Telegram becomes a digital forefront in the Conflict


Cyber-attacks, fraud and news feeds: Cyber criminals and Hacktivists Leverage Telegram for conflict-related Activities


  • Amid the Russia-Ukraine conflict, user volume grew a hundred folds daily on Telegram related groups, peaking at 200k per group
  • Anti-Russian cyber-attack groups that were recently created are growing steadily every single day, rising to over 250K users per group
  • Some groups disguised as fundraising for Ukraine are suspected to be fraudulent
  • Independent news feed groups bypass news agents and “broadcast” firmly unedited “facts”


The Russia-Ukraine conflict is closing its first week, and numbers of growing related cyber-attacks recently surfaced. Recently, Check Point Research (CPR) released data on cyber-attacks on Ukraine’s government and military sector, which surged by a staggering 196% in the first three days of combat. Cyber-attacks on Russian organizations increased by four percent. CPR has also warned of fraudulent emails being sent to dupe people who are seeking to donate to Ukraine from abroad.

Over past years, the encrypted instant-messaging application Telegram has become a cyber criminal’s favorite go-to platform. This is not the first time our researchers have reported troubling activity over Telegram. In past reports, CPR researchers have shown how criminals use the platform for black market activities, like fake certificate reports.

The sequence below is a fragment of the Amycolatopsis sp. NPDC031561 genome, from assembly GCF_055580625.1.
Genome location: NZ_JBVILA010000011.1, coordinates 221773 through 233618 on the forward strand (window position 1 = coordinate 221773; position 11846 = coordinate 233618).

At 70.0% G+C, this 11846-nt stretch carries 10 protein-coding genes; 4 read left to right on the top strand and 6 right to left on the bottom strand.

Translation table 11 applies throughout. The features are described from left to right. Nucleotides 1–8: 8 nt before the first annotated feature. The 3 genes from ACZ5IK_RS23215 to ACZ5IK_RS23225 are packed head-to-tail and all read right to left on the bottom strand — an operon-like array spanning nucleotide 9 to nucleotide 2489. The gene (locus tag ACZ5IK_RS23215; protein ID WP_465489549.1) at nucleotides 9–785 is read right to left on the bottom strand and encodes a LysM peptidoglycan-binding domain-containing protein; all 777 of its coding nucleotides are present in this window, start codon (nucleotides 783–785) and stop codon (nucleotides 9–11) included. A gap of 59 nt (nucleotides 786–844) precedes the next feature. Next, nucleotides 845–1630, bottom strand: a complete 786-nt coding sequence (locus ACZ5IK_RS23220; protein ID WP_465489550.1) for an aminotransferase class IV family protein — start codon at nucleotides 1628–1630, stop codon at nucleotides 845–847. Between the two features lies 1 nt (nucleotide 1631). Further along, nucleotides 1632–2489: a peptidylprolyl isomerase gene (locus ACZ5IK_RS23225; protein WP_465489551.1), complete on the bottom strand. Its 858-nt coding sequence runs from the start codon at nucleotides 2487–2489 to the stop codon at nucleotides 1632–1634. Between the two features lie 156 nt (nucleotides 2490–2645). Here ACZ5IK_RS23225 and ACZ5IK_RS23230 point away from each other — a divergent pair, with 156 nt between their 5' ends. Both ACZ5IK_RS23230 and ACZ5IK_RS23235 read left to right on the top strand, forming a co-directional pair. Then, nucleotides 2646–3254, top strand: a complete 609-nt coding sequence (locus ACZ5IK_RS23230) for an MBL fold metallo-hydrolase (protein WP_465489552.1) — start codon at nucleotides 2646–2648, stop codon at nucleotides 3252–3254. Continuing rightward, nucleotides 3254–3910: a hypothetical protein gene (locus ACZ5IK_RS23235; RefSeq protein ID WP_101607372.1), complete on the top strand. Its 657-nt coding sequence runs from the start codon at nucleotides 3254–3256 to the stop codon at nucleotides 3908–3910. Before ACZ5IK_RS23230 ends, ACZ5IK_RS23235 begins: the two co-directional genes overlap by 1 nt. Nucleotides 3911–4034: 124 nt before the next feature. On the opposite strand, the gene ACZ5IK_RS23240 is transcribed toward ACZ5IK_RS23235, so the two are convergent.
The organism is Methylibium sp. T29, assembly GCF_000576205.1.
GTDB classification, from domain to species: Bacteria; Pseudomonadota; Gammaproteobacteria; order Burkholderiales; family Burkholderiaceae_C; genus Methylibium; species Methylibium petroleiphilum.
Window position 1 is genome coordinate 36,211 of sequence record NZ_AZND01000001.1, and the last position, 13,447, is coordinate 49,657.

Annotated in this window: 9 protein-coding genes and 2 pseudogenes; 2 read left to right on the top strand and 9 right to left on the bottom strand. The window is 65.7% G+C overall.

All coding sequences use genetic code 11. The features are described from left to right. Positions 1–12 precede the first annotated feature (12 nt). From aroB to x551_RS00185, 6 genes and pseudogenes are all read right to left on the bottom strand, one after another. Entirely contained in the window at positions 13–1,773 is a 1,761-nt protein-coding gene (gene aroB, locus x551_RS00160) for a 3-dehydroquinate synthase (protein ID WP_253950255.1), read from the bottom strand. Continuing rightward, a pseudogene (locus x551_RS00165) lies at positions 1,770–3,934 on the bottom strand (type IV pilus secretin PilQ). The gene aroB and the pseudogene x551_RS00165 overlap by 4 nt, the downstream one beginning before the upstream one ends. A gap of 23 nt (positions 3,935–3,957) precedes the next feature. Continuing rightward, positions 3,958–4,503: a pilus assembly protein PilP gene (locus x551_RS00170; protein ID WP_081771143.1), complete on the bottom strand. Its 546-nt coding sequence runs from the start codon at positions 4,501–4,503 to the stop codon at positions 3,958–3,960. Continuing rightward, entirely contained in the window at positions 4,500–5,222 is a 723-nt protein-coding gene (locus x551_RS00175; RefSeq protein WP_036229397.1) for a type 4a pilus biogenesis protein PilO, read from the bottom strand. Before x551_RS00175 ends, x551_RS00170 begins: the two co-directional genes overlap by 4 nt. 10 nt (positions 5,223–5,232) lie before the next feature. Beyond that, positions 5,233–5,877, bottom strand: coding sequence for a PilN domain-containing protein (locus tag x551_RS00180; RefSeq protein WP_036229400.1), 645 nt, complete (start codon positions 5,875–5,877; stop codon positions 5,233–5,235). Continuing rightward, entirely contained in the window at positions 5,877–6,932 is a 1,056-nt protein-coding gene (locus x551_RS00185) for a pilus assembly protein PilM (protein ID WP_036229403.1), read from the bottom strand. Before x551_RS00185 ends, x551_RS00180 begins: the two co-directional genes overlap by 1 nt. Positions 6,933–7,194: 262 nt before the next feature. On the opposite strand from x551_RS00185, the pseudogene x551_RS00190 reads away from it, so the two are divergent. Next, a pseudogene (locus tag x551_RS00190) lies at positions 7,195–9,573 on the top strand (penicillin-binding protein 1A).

Since the surge of the conflict on February 24, CPR researchers have been closely monitoring growing activity being managed on Telegram. CPR saw about 6 times more groups concerning the conflict, than the day before the invasion. In this report, we provide some visibility to what looks like a war front of its own.

In this report we focus on three types of groups observed by our researchers as rapidly growing:

  1. Cyber-attack groups against Russia that urge followers to attack Russian targets in different tools and ways, mainly DDoS
  2. Groups urging followers to support Ukraine by fund raising, of doubtful authenticity, often suspected to be fraud
  3. Numerous “news feed” groups, airing updated and “exclusive” news reports about the conflict, bypassing mainstream news outlets


Anti-Russia cyber target list

Cyber hacktivists are choosing Telegram to transfer messages, cyber arms and tools, and are “pointing” attackers to relevant Russian targets. Since the beginning of the war, we have seen tens of groups being created daily. Some groups boast over 250,000 users. CPR estimates that about 23% of the groups observed on Telegram attempt to unite hackers, IT professionals, and other IT “fans” to attack Russian targets in the cyberspace. These groups are used to coordinate the attack, decide on targets and share results, even offering to help each other towards the goal.  DDoS attacks became very common as a cyber-weapon, with anti-Russian attackers pointing against targets they favor, and request group users to follow.
For example, the Anna group is calling followers to attack Russian targets via DDoS, SMS or call-based attacks.

A shout out for SMS and call-based attacks on Russian targets

In another example shown below, the “Mark” group is calling users to attack Russian websites, providing URL’s.

A shout out for DDoS attack on Russian websites

Invitation to attackers to a variety of attack methods